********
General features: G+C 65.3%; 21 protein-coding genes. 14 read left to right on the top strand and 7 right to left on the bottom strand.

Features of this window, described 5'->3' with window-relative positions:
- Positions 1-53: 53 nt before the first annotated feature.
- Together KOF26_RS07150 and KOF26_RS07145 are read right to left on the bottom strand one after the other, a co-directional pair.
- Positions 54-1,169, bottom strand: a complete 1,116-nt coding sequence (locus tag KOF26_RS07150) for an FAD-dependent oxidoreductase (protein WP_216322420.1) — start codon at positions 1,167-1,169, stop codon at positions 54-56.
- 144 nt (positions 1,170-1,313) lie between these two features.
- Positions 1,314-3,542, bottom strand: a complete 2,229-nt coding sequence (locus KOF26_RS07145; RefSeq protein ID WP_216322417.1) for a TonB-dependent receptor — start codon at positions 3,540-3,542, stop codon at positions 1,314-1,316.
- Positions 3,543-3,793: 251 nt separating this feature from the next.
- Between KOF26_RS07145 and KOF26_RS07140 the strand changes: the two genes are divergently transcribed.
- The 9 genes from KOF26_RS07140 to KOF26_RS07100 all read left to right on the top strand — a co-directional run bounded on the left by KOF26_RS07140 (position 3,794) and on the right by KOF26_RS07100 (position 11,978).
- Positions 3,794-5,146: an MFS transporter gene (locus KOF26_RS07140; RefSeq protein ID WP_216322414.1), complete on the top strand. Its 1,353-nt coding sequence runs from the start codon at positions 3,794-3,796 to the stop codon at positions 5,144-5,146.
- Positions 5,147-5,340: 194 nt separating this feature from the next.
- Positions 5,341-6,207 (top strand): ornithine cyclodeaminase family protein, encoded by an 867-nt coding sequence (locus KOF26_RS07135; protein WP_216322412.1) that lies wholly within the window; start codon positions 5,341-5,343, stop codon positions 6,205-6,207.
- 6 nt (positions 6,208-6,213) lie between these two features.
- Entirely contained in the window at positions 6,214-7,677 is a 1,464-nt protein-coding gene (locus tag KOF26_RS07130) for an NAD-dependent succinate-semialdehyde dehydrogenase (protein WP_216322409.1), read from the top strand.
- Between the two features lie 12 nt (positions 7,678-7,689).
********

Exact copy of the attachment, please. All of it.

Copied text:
General features: G+C 65.3%; 21 protein-coding genes. 14 read left to right on the top strand and 7 right to left on the bottom strand.

Features of this window, described 5'->3' with window-relative positions:
- Positions 1-53: 53 nt before the first annotated feature.
- Together KOF26_RS07150 and KOF26_RS07145 are read right to left on the bottom strand one after the other, a co-directional pair.
- Positions 54-1,169, bottom strand: a complete 1,116-nt coding sequence (locus tag KOF26_RS07150) for an FAD-dependent oxidoreductase (protein WP_216322420.1) — start codon at positions 1,167-1,169, stop codon at positions 54-56.
- 144 nt (positions 1,170-1,313) lie between these two features.
- Positions 1,314-3,542, bottom strand: a complete 2,229-nt coding sequence (locus KOF26_RS07145; RefSeq protein ID WP_216322417.1) for a TonB-dependent receptor — start codon at positions 3,540-3,542, stop codon at positions 1,314-1,316.
- Positions 3,543-3,793: 251 nt separating this feature from the next.
- Between KOF26_RS07145 and KOF26_RS07140 the strand changes: the two genes are divergently transcribed.
- The 9 genes from KOF26_RS07140 to KOF26_RS07100 all read left to right on the top strand — a co-directional run bounded on the left by KOF26_RS07140 (position 3,794) and on the right by KOF26_RS07100 (position 11,978).
- Positions 3,794-5,146: an MFS transporter gene (locus KOF26_RS07140; RefSeq protein ID WP_216322414.1), complete on the top strand. Its 1,353-nt coding sequence runs from the start codon at positions 3,794-3,796 to the stop codon at positions 5,144-5,146.
- Positions 5,147-5,340: 194 nt separating this feature from the next.
- Positions 5,341-6,207 (top strand): ornithine cyclodeaminase family protein, encoded by an 867-nt coding sequence (locus KOF26_RS07135; protein WP_216322412.1) that lies wholly within the window; start codon positions 5,341-5,343, stop codon positions 6,205-6,207.
- 6 nt (positions 6,208-6,213) lie between these two features.
- Entirely contained in the window at positions 6,214-7,677 is a 1,464-nt protein-coding gene (locus tag KOF26_RS07130) for an NAD-dependent succinate-semialdehyde dehydrogenase (protein WP_216322409.1), read from the top strand.
- Between the two features lie 12 nt (positions 7,678-7,689).